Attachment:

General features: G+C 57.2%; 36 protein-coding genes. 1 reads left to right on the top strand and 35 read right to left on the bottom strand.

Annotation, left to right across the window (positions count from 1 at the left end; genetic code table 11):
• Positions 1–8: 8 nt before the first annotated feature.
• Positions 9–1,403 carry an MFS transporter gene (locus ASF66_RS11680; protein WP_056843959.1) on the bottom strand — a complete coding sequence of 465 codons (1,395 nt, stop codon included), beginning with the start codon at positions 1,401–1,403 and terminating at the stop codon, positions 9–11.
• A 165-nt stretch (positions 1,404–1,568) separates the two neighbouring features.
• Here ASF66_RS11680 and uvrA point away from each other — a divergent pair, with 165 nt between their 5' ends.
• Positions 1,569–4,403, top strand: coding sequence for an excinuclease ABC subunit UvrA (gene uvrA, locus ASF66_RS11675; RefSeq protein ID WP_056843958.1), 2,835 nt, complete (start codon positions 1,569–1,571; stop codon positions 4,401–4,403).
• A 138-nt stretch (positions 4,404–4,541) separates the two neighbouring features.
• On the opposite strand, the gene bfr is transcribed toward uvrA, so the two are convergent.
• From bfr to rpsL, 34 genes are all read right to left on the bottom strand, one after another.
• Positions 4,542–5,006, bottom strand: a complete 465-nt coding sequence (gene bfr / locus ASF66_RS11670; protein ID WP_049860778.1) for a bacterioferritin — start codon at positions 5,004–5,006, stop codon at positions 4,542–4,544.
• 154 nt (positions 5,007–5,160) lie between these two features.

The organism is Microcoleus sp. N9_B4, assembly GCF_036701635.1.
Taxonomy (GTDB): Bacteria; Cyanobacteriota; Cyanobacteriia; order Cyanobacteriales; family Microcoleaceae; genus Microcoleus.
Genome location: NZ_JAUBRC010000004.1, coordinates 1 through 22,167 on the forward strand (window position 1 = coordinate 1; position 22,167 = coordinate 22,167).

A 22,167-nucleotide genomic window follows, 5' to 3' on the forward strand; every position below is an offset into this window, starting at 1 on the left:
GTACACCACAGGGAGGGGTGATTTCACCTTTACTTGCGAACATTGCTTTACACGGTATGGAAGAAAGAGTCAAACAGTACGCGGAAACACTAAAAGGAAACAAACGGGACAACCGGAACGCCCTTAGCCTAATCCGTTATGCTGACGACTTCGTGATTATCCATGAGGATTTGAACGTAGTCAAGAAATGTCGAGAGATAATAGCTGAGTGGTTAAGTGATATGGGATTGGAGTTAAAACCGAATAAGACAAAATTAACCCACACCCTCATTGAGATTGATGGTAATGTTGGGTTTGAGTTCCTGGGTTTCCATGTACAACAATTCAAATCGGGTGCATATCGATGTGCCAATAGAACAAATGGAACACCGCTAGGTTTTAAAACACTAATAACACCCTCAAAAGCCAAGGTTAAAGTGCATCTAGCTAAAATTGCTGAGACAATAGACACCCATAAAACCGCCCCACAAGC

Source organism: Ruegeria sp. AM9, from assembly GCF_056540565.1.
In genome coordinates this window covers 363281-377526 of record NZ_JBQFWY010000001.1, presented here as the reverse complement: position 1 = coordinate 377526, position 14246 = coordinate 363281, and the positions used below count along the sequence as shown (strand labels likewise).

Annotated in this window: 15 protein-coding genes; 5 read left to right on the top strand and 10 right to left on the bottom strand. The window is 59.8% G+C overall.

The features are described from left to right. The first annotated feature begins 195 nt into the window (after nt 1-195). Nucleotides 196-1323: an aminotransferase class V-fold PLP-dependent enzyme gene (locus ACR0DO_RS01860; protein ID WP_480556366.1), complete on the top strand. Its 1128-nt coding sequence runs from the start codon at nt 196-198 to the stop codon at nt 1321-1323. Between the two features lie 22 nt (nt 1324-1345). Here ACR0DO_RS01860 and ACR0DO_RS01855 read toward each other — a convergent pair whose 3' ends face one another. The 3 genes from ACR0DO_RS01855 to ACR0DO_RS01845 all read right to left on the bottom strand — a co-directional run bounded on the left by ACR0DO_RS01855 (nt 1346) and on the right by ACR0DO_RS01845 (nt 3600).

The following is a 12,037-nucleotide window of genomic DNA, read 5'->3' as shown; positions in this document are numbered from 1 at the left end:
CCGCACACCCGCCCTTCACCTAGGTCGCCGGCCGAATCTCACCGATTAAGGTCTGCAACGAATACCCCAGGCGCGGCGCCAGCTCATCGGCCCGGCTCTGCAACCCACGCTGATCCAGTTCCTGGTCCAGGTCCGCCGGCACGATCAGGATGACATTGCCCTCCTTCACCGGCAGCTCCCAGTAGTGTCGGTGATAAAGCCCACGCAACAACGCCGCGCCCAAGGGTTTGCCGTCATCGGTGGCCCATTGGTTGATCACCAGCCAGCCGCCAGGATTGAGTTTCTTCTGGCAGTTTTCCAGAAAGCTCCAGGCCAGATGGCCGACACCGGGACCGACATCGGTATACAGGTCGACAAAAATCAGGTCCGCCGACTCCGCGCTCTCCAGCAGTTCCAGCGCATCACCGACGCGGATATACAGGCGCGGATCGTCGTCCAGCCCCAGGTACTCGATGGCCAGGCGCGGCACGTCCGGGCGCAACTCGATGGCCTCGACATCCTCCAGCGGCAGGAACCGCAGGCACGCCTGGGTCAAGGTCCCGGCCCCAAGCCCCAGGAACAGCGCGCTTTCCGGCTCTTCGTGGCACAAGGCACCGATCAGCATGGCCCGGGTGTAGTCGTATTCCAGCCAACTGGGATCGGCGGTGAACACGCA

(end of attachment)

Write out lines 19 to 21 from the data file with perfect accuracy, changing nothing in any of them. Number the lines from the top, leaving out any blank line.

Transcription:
In genome coordinates this window covers 363281-377526 of record NZ_JBQFWY010000001.1, presented here as the reverse complement: position 1 = coordinate 377526, position 14246 = coordinate 363281, and the positions used below count along the sequence as shown (strand labels likewise).

Annotated in this window: 15 protein-coding genes; 5 read left to right on the top strand and 10 right to left on the bottom strand. The window is 59.8% G+C overall.

The features are described from left to right. The first annotated feature begins 195 nt into the window (after nt 1-195). Nucleotides 196-1323: an aminotransferase class V-fold PLP-dependent enzyme gene (locus ACR0DO_RS01860; protein ID WP_480556366.1), complete on the top strand. Its 1128-nt coding sequence runs from the start codon at nt 196-198 to the stop codon at nt 1321-1323. Between the two features lie 22 nt (nt 1324-1345). Here ACR0DO_RS01860 and ACR0DO_RS01855 read toward each other — a convergent pair whose 3' ends face one another. The 3 genes from ACR0DO_RS01855 to ACR0DO_RS01845 all read right to left on the bottom strand — a co-directional run bounded on the left by ACR0DO_RS01855 (nt 1346) and on the right by ACR0DO_RS01845 (nt 3600).